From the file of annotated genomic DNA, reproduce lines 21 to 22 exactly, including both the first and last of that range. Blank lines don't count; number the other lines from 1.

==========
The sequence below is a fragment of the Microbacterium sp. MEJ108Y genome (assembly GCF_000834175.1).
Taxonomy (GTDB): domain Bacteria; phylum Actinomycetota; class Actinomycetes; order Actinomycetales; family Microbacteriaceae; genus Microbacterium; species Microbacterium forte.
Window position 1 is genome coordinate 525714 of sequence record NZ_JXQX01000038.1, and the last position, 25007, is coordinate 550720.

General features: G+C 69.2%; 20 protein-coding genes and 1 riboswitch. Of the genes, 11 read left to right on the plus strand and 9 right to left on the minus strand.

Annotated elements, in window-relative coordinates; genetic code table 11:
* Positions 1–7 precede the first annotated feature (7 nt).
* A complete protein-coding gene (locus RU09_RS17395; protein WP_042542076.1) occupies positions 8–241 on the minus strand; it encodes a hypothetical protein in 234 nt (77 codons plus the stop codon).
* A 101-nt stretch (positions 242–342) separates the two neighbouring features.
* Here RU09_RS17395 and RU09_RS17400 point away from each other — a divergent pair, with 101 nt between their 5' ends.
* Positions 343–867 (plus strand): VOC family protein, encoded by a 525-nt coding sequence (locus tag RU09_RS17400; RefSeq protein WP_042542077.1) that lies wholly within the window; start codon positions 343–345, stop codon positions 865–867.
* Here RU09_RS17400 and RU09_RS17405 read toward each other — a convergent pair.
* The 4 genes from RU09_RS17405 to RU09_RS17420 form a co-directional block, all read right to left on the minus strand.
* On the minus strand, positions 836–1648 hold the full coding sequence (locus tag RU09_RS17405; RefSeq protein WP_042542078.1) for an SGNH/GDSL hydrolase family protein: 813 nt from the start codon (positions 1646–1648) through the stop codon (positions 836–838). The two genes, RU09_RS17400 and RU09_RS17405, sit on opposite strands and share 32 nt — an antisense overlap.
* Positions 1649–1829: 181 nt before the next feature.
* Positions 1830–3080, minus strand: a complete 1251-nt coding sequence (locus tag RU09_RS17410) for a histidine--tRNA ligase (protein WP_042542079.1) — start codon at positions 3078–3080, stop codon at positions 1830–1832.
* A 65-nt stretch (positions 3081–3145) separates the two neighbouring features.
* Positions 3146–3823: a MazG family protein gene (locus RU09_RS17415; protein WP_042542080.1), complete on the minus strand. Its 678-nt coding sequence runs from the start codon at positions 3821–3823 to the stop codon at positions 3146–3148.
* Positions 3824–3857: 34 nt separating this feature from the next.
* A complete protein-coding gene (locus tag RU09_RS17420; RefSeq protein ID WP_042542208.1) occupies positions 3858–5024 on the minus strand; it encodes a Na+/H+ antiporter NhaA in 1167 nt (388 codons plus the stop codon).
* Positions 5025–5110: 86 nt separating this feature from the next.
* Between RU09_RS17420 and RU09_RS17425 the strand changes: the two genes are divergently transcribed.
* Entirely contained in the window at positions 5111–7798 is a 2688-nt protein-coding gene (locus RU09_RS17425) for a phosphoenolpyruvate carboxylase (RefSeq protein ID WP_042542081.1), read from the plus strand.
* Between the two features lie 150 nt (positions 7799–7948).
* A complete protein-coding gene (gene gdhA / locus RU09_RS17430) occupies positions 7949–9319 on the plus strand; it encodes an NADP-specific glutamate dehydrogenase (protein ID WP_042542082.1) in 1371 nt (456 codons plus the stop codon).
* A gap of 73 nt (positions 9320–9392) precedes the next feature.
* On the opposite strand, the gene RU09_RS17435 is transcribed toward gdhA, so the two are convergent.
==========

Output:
* Between RU09_RS17420 and RU09_RS17425 the strand changes: the two genes are divergently transcribed.
* Entirely contained in the window at positions 5111–7798 is a 2688-nt protein-coding gene (locus RU09_RS17425) for a phosphoenolpyruvate carboxylase (RefSeq protein ID WP_042542081.1), read from the plus strand.